Odelle from Trinidad has lived in London for five years working in a shoe shop with her best friend Cynth, hating feet and London and the casual English racism and longing to be a writer. Then, in 1967, she gets a dream job in an art gallery and she meets Lawrie who has a painting with a dubious provenance to sell. She falls in love with him, although that path has the usual bumps along the way. But is he honest? Is the painting what it seems?
Interspersed with this narrative is the story of Olive, living in the south of Spain with her neurotic mother and her art dealing father. Olive longs to paint but her father insists women cannot be great painters. They are staying on the Duquesa's farm, being looked after by Teresa whose half-brother Isaac is a wannabe painter himself. But the Spanish civil war is looming ...
I loved Odelle's story, told in perfect dialogue and with a really fresh insight into the time. The mystery of the painting and the strange behaviour of her boss, Quick, was a lovely puzzle. So I found the Spanish bits distracting.
But at the start, she hooked me straight away with her first paragraph:
"Not all of us receive the ends that we deserve. Many moments that change a life's course - a conversation with a stranger on a ship, for example - are pure luck. And yet, no one writes you a letter, or chooses you as their confessor, without good reason. This is what she taught me: you have to be ready in order to be lucky. You have to put your pieces into play."
And, still on the first page, we are introduced to the wonderful Cynth, no more than a bit part but with unmistakable dialogue: "'Girl, you got to pick your face up,' Cynth would whisper. 'Or you working in the funeral parlour next door?" And later, when Odelle puts on airs: "Cynth would say, 'Oh, because I some sheep and you so clever?'"Nevertheless, Odelle decides that she is "not going to to put shoes on sweaty Cinderellas for the rest of my life." Sweaty Cinderellas! What a wonderful phrase!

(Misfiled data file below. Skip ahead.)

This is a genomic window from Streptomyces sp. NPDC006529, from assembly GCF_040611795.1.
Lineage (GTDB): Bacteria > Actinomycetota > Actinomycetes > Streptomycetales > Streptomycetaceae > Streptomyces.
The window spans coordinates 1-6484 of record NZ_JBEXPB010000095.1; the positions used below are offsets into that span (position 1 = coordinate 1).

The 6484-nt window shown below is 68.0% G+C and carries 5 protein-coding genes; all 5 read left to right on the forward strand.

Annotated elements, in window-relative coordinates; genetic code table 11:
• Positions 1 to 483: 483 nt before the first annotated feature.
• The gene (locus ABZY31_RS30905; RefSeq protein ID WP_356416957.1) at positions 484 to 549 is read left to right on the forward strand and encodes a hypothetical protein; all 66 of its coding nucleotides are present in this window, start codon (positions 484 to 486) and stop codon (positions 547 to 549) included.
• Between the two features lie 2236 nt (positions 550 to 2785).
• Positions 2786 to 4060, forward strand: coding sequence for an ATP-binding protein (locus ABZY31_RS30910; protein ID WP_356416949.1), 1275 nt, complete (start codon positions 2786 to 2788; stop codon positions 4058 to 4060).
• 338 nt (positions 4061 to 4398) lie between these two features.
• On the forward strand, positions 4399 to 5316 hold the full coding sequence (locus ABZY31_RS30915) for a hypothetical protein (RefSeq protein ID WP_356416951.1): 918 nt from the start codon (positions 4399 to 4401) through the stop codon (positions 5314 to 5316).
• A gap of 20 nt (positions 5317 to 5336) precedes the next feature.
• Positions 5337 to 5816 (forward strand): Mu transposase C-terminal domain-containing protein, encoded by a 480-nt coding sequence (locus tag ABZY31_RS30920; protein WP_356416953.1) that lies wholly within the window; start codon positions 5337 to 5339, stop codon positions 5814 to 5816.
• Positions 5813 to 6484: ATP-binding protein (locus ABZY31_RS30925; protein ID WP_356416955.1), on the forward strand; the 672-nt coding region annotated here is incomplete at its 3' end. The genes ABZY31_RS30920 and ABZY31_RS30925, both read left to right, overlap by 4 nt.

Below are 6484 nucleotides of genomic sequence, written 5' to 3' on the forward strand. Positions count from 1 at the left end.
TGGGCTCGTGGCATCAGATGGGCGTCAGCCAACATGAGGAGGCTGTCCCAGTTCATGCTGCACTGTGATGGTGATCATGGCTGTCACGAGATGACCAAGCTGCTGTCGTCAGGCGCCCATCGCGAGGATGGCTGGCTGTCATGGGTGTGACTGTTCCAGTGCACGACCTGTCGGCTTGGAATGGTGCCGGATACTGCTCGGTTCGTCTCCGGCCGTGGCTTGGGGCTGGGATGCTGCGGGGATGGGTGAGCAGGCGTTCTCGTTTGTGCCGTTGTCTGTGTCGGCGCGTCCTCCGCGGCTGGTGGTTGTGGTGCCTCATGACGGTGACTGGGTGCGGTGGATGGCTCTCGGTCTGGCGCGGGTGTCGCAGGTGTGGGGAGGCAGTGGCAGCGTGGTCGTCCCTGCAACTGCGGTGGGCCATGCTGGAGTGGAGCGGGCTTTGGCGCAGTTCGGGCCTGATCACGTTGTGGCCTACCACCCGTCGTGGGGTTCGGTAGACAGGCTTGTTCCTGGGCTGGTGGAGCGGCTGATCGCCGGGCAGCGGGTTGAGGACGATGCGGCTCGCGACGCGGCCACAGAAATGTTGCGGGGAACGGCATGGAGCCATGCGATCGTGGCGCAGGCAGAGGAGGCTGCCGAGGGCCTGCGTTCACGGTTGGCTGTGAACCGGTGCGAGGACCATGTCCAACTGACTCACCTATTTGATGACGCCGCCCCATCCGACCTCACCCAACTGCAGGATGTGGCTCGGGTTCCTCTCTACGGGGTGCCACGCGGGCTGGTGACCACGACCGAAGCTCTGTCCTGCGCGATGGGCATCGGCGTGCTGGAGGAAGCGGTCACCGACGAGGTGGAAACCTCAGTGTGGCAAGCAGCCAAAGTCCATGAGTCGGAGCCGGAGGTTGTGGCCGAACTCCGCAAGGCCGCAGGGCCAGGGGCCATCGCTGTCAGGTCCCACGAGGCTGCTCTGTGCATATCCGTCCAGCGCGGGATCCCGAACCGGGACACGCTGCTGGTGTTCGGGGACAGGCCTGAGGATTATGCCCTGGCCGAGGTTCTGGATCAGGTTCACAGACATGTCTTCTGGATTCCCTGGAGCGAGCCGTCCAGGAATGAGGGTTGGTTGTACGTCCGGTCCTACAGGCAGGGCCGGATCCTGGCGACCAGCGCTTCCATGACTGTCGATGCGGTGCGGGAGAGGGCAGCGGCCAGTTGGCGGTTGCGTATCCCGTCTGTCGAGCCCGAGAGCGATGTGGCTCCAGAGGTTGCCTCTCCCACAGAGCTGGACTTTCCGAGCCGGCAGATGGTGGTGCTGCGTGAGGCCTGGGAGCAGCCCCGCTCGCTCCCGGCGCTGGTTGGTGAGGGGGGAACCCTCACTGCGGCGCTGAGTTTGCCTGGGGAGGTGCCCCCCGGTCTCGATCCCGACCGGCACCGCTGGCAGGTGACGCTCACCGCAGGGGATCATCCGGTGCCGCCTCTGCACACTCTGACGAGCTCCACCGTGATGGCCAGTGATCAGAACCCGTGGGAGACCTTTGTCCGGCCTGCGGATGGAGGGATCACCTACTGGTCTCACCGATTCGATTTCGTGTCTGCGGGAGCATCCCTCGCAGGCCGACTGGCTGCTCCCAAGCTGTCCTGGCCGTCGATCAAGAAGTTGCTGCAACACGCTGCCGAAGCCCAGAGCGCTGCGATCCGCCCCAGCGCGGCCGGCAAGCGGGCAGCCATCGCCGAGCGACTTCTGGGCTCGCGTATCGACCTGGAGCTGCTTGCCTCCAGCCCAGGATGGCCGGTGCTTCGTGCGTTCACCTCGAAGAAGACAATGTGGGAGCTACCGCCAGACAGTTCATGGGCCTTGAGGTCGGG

And when she meets the boy she fancies, her emotions are summed up in the beautiful line: "My kneecaps porridge, jaw tingling, no hope to swallow." Wow!
Odelle was a virgin before she met Lawrie (in Trinidad, as a schoolgirl, she and her circle viewed those girls with boyfriends as strange exotic beasts and disdain: "Sex was beneath us, because it was beyond us.")
The Spain story starts brilliantly, with the image of a woman in bed after a heavy night before, her clothes tumbled everywhere including "stockings like sloughed snakes".
There is just one moment I wasn't so sure of. When Olive is talking to Teresa she uses the word apogee; "Teresa heard the unusual word, and thought Olive had said apology." Using the rule of 'show don't tell' I thought this would have been better done in dialogue.
Aside from that insubstantial quibble, this was a beautifully written book with a strong plot and great characterisation. I wasn't one hundred per cent convinced by the eventual actions of the characters (Odelle loves snooping but is really bad at it, she always gets caught, but the other characters seem to want to leave clues lying around) and it seemed to me that more could have been made of the strange and elusive behaviour shown at times but that might have made it more of a thriller and less of a good read.
A good book with some brilliant lines. August 2016, 441 pages
Written by the author of The Miniaturist, a story with a rather disturbing and ultimately unresolved theme, set in seventeenth century Holland.
- I live in Bedford, England. Having retired from teaching; I am now a research student at the University of Bedfordshire researching into Threshold Concepts in the context of A-level Physics. I love reading! I enjoy in particular fiction (mostly great and classic fiction although I also enjoy whodunnits), biography, history and smart thinking. I have also recently become a keen playgoer to London Fringe Theatre. I enjoy mostly classics and I read the playscripts and add those to the blog. I am a member of Bedford Writers' Circle. See their website here: http://bedford-writers.co.uk/ Follow me on twitter: @daja57